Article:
Spring has Sprung!
"It is time now, and what a time to be alive
In this Great Turning we shall learn to lead in love"

We Shall Be Known by MaMuse
Year after year, springtime brings a fresh dose of bright colors, blossoming plants and regeneration to the earth. This year, those qualities hold added significance as people across the United States get the COVID-19 vaccine and begin creating a post-pandemic world. However, we must keep in mind the suffering that continues in many places around the globe even as we celebrate new beginnings in this country.

Our co-founders Paloma Pavel and Carl Anthony had the privilege of meeting in-person last month after more than a year apart. As Paloma donned her bright new shoes for the visit, she could not help but beam and break out into a dance.

The two spent a lovely afternoon chatting in Carl's backyard and admiring the sprouting datura. They even took a few business calls together!

Here's to new beginnings and old reunions. As we return to some semblance of normal life, keep up your positive work and keep striving to make the planet a better place. We only have one chance at a just and equitable recovery, so let's do our best to make this spring a truly regenerative time.
Gaia Leadership Academy Graduation
June 26th @ 11 am PDT
We warmly welcome you to the graduation ceremony for our spring Gaia interns: Sydney Merrill, Matthew Krivan, Zachary Spicer and Katya Pronichenko. Gaia is the Greek, female embodiment of Earth; the concept of Earth as a living being supporting all of us inspired our intergenerational internship program to grow and empower emerging leaders. The graduates will be sharing their experiences and growth from the past several months. It will be a joyous occasion and we hope to see you there!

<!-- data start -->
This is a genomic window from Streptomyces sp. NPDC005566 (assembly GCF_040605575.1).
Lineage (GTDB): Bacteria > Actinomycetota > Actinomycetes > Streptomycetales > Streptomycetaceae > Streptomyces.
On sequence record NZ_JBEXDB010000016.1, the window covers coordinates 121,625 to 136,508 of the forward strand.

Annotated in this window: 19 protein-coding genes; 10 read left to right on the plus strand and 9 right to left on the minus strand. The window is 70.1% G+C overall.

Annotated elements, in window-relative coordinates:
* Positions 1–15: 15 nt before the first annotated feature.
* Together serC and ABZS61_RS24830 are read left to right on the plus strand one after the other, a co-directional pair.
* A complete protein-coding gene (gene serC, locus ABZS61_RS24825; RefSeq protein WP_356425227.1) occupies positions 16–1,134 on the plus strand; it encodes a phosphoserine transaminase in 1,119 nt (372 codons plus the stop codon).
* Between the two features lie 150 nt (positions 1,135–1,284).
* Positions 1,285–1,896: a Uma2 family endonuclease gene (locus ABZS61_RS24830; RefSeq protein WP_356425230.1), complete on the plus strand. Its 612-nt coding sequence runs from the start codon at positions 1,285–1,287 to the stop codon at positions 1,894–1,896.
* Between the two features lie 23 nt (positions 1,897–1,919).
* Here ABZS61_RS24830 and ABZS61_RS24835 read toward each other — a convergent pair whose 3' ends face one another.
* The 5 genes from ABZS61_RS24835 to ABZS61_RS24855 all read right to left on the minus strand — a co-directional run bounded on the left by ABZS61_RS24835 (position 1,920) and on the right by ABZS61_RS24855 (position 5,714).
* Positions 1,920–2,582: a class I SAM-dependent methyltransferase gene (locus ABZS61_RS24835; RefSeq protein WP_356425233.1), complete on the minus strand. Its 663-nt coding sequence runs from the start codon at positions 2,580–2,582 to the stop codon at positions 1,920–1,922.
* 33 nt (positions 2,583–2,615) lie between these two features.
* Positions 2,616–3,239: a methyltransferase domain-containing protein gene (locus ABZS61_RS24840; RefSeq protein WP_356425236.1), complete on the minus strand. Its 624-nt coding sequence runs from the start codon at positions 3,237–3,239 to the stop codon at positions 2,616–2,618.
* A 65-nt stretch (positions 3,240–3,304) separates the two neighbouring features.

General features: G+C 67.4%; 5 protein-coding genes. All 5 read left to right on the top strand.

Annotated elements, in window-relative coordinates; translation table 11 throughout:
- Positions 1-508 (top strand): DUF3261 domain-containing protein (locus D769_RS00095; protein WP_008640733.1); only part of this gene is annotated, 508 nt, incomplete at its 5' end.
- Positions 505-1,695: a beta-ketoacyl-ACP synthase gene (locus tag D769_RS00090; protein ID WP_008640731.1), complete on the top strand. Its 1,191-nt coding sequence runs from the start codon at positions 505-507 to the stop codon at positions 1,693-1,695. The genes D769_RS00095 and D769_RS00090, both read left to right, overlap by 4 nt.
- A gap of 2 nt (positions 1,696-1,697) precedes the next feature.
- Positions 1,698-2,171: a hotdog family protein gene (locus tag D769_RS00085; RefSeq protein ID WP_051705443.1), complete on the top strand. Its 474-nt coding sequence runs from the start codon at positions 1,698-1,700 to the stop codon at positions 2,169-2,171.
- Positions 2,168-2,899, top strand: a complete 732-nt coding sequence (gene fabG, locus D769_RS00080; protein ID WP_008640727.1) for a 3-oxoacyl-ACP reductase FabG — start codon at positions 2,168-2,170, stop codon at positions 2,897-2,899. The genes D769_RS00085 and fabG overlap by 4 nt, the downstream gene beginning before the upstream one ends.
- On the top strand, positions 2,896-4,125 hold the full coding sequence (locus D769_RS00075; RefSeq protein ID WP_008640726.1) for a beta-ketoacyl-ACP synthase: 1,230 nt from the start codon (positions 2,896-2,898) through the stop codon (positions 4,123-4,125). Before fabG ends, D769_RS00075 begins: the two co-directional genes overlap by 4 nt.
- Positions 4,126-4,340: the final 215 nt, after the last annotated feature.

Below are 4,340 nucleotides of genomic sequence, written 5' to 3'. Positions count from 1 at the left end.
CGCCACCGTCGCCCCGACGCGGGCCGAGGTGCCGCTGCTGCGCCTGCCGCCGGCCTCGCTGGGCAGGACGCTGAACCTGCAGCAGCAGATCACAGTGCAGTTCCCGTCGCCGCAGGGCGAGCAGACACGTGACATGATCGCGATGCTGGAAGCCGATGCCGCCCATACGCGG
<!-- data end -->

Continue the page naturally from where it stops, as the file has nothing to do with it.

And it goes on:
Breakthrough Communities is searching for the next group of Gaia interns to continue our work into the summer and fall. If you or someone you know is interested in this opportunity, please consider applying!

At What Point Managed Retreat? Resilience, Relocation and Climate Justice
Earth Institute at Columbia University
Panel Featuring Carl Anthony
June 24th, 3:30-5 PDT

The Earth Institute at the Columbia University Climate School is hosting an entirely virtual managed retreat conference from June 22-25. Our colleague Jacqui Patterson from the National Association for the Advancement of Colored People (NAACP) will kick off the event with a keynote address. It will feature presentations and discussions about the scientific, social and political challenges surrounding managed retreat -- also known as strategic realignment and planned relocation -- from stakeholders in the public, private and nonprofit sectors.
Justice, Equity, Diversity and Inclusion in Design National Award Series
June 25th, 8-10:30 AM PDT
The Breakthrough Communities team invites you to attend the Justice, Equity, Diversity and Inclusion (JEDI) in Design webinar series, organized by the National Organization of Minority Architects (NOMA), the National Association for the Advancement of Colored People (NAACP) Centering Equity in the Sustainable Building Sector Program, and the Social Economic Environmental Design (SEED) Network. At each of the five webinars, project design teams present case studies in design and architecture. Our co-founders Carl Anthony and Paloma Pavel were honored to participate as jurors in choosing award winners, including the Chicago Mobile Makerspace and the Pathways to Equity project located here in Oakland, CA. The next webinar -- on June 25th from 8-10:30 AM PDT -- will examine the Memorial to Enslaved Laborers at the University of Virginia. Carl and Paloma are excited to act as responders alongside Jacqui Patterson of the NAACP; come learn with us!
Local Youth Leaders Contribute to Global UN Climate Justice Effort